Monday Miscellany

Feeling the Monday blues? The IPKat has some treats to brighten up your day.


Developing and Least-Developed Countries and Intellectual Property Rights: Colonialist Features of the TRIPs Agreement
Time: Tuesday, 19 November 2019, 4:45 - 7:30PM
Place: Room 3.1, Centre For Commercial Law Studies, 67-69 Lincoln's Inn Fields, London, WC2A

Professor Gustavo Ghidini (Emeritus Professor, University of Milan;
Professor of IP and Competition, LUISS, Rome)

Chaired by: Professor Duncan Matthews (Director, Queen Mary Intellectual Property Research Institute)

The impact of the TRIPS Agreement’s rules on Developing and Least-Developed Countries (LDCs under Article 66) will be discussed, focussing on two normative profiles of the Agreement which bear on the position of the said countries, LDCs in particular, in international trade.

The first concerns the standard terms granted for complying with the TRIPS Agreement’s Western-designed IP rules. This marks a historic departure from the experience of modern industrially advanced countries which self-determined, to the measure of their own economic development in terms of when to adopt and enforce a significant level of IP protection.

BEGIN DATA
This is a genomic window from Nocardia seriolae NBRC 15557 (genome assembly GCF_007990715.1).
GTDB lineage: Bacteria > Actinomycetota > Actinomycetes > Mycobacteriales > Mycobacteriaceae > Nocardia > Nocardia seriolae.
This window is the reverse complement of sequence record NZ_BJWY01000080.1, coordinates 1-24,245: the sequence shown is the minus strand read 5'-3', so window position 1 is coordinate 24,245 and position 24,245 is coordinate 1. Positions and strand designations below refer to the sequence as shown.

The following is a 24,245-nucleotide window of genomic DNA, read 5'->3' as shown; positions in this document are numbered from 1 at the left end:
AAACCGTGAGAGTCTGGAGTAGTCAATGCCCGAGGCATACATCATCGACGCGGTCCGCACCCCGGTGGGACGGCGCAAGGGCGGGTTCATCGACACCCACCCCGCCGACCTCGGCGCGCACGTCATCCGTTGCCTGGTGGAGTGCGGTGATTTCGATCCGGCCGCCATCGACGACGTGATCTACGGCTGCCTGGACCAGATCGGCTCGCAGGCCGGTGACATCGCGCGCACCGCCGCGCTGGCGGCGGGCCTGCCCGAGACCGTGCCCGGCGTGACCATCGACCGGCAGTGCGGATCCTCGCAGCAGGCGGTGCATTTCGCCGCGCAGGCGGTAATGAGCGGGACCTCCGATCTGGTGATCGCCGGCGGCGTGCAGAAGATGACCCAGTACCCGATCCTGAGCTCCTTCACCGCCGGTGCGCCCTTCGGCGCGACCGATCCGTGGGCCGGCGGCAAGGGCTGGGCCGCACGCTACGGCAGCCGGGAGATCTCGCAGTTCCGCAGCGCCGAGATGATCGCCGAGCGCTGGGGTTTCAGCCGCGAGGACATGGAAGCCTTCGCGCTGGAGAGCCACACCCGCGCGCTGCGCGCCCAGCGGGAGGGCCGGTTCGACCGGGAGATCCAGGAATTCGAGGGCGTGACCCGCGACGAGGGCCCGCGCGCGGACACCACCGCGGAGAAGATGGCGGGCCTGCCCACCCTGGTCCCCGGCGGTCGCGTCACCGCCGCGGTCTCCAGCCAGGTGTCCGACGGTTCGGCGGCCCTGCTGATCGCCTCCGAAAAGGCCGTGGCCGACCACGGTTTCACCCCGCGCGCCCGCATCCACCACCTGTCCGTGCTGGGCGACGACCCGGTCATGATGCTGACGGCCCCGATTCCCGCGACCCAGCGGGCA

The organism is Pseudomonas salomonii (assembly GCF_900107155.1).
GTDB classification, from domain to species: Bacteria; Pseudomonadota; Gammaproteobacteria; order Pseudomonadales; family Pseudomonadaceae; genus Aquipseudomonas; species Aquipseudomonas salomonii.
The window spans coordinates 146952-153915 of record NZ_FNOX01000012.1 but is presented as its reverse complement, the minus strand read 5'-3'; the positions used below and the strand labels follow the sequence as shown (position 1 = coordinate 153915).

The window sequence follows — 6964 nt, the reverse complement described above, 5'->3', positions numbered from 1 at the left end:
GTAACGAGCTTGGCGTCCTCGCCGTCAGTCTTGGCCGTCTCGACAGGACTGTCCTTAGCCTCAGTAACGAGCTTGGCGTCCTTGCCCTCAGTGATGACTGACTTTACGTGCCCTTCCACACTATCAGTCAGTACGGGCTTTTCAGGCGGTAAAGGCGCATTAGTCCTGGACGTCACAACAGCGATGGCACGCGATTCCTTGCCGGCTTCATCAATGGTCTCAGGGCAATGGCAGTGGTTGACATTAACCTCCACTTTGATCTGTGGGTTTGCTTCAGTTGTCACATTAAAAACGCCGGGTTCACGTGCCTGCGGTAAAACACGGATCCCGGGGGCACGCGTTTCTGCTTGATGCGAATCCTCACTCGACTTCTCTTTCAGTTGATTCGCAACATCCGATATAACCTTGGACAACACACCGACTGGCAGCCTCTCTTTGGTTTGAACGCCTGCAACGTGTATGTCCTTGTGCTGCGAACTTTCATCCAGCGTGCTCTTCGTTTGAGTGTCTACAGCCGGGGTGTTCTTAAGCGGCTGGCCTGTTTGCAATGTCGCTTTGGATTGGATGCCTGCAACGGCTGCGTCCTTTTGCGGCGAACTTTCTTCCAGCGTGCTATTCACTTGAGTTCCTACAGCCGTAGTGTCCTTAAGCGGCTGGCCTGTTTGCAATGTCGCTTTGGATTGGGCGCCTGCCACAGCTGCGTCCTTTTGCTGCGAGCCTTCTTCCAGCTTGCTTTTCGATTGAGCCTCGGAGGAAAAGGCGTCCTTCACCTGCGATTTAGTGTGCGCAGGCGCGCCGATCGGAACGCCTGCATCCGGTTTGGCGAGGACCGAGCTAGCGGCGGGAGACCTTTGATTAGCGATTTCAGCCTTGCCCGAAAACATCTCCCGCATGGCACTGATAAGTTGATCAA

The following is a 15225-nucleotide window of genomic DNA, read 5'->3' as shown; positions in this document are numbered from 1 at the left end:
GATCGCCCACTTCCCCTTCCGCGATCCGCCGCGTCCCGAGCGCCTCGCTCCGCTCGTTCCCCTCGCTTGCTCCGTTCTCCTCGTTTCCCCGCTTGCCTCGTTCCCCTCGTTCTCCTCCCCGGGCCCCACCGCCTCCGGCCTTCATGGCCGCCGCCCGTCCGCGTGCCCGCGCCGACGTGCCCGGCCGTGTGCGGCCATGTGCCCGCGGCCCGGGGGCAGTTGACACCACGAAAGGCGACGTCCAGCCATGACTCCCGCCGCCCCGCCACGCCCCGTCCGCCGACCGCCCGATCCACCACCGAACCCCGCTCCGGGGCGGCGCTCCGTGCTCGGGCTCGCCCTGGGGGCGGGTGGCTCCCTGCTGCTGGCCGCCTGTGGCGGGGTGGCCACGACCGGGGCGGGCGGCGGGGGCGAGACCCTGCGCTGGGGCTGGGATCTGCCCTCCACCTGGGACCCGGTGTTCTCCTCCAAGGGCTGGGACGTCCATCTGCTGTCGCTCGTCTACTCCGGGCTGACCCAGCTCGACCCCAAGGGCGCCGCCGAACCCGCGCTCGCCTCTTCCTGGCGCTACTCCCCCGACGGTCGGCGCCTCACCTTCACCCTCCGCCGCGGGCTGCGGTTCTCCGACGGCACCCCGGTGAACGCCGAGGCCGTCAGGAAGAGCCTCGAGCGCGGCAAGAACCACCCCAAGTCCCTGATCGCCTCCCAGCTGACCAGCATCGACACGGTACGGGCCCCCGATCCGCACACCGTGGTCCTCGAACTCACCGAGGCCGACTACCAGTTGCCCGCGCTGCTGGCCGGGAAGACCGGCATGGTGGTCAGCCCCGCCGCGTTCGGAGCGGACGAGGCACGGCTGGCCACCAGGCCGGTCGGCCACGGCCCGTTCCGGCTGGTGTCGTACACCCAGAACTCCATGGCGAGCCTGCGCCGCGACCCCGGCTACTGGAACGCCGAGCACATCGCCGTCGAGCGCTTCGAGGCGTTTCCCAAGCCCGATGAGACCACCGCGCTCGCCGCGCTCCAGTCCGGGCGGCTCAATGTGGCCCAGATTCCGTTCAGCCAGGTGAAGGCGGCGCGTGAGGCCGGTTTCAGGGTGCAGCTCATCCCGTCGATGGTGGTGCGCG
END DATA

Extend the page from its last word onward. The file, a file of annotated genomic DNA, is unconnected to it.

The second is the introduction of the rule of Article 27.1, which inhibits a country’s ability to impose a local working requirement for patents, at present substitutable by mere import of patented products. Prior to TRIPS, a local working requirement was historically adopted by many countries in order to benefit (employment benefits aside) from the spill-over and sharing of advanced foreign technologies.

The author argues that the synergy between these two normative features objectively has the effect of maintaining Developing Countries and especially LDCs in the position of net importers of high-tech products, and exporters of low-tech products and commodities. This can be characterised as a colonial scheme of international trade, in contrast, inter alia, with the TRIPS Agreement’s declared aim (under Article 7) to foster the transfer and dissemination of technology. Hence, the author suggests two modifications of the TRIPS Agreement, specifically tailored upon Developing Countries’ and especially LDCs’ needs, and consistent with the ever growing need to design more balanced patterns of international trade, particularly as concerns IP-related issues.